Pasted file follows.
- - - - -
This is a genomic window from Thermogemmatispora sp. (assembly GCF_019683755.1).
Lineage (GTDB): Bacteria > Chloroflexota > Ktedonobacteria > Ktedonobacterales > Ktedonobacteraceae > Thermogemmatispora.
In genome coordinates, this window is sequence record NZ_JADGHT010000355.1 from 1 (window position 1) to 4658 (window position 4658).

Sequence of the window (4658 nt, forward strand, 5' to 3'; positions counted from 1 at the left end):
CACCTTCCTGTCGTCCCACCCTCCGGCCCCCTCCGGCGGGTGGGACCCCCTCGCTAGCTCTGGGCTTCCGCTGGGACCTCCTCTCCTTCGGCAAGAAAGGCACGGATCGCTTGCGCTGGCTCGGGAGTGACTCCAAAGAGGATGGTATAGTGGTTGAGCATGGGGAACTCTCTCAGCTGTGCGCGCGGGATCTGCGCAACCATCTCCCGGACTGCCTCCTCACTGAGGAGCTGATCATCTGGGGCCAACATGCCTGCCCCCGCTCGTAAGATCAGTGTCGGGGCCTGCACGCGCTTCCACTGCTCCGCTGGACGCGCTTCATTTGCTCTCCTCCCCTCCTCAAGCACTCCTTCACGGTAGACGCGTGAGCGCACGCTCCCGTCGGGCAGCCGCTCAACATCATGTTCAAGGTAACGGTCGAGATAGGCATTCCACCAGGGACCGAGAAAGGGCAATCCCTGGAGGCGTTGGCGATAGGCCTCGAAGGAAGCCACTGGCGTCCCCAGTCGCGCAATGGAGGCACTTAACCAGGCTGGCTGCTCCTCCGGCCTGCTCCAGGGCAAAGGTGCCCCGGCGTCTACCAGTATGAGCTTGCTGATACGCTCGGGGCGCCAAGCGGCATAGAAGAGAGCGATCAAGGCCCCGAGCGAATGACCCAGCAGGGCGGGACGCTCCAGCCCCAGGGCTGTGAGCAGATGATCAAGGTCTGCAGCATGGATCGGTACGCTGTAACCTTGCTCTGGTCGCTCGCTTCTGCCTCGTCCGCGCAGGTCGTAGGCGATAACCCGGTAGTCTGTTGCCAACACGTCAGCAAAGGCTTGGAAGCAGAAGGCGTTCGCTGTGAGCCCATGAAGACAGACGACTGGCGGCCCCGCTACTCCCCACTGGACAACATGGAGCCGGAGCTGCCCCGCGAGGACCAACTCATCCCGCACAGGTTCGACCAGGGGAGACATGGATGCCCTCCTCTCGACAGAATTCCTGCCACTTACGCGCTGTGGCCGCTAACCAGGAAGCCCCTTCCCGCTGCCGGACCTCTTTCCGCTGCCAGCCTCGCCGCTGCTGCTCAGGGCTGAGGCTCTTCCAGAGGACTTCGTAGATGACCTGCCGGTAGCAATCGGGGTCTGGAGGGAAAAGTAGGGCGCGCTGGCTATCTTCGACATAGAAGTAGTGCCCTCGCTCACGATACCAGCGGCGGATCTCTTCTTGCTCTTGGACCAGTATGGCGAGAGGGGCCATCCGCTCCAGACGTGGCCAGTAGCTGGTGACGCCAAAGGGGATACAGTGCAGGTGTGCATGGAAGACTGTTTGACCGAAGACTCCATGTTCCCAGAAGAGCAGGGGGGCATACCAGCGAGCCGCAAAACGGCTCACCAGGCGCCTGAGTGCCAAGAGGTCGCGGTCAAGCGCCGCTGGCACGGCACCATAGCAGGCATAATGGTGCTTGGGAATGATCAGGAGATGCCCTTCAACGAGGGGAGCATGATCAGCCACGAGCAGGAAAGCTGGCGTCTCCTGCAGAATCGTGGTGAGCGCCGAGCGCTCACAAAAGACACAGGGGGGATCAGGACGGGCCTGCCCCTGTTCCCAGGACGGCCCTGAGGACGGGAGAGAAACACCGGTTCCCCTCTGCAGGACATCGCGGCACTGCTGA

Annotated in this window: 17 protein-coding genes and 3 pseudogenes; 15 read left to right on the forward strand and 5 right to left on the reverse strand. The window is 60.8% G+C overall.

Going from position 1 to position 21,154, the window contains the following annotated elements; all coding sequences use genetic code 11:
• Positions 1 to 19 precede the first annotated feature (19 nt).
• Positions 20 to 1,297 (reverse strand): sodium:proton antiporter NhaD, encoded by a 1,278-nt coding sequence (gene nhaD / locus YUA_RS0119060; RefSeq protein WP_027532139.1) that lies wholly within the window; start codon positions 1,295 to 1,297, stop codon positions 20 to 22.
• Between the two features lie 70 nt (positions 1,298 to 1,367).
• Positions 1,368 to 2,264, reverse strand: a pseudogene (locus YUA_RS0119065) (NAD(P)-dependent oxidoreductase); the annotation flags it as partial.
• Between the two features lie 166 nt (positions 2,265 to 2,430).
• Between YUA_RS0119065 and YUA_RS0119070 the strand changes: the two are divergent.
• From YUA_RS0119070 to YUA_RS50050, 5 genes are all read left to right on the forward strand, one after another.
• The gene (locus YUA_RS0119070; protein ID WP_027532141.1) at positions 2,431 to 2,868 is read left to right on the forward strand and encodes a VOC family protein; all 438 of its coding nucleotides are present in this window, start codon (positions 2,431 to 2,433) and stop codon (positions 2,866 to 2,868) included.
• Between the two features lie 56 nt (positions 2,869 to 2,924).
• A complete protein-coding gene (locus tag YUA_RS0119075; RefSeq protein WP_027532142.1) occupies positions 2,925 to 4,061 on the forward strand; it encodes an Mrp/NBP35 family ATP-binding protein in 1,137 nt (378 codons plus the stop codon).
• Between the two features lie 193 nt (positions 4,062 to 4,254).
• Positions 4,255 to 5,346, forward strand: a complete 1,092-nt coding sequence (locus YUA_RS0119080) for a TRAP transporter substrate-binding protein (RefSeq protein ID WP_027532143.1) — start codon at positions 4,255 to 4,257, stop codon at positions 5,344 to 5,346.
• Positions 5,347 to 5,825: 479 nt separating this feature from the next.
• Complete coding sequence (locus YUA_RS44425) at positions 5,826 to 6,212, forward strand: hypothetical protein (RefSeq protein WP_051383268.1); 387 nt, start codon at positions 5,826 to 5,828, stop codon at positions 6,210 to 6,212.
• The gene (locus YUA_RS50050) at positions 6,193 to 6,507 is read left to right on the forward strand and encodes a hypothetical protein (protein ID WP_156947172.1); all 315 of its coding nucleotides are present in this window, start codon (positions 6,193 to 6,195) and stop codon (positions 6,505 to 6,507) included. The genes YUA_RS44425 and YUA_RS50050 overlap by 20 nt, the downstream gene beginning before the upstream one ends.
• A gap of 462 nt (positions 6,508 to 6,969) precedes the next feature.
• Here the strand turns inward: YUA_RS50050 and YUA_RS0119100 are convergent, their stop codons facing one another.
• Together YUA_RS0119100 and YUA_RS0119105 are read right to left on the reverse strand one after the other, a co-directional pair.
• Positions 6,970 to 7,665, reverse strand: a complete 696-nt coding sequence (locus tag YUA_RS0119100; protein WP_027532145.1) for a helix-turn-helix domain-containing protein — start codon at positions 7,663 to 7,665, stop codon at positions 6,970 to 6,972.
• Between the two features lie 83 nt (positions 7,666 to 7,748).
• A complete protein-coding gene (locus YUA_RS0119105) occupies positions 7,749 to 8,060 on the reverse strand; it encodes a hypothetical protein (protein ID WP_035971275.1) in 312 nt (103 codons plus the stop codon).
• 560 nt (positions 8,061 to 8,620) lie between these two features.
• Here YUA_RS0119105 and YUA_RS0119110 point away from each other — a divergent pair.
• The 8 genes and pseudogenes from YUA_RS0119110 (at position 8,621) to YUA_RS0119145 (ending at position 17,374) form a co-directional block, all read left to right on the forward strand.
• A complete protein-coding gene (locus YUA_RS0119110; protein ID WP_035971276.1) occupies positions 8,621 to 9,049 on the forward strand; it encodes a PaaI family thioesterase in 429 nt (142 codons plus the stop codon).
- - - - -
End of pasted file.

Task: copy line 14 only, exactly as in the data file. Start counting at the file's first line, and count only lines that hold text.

• From YUA_RS0119070 to YUA_RS50050, 5 genes are all read left to right on the forward strand, one after another.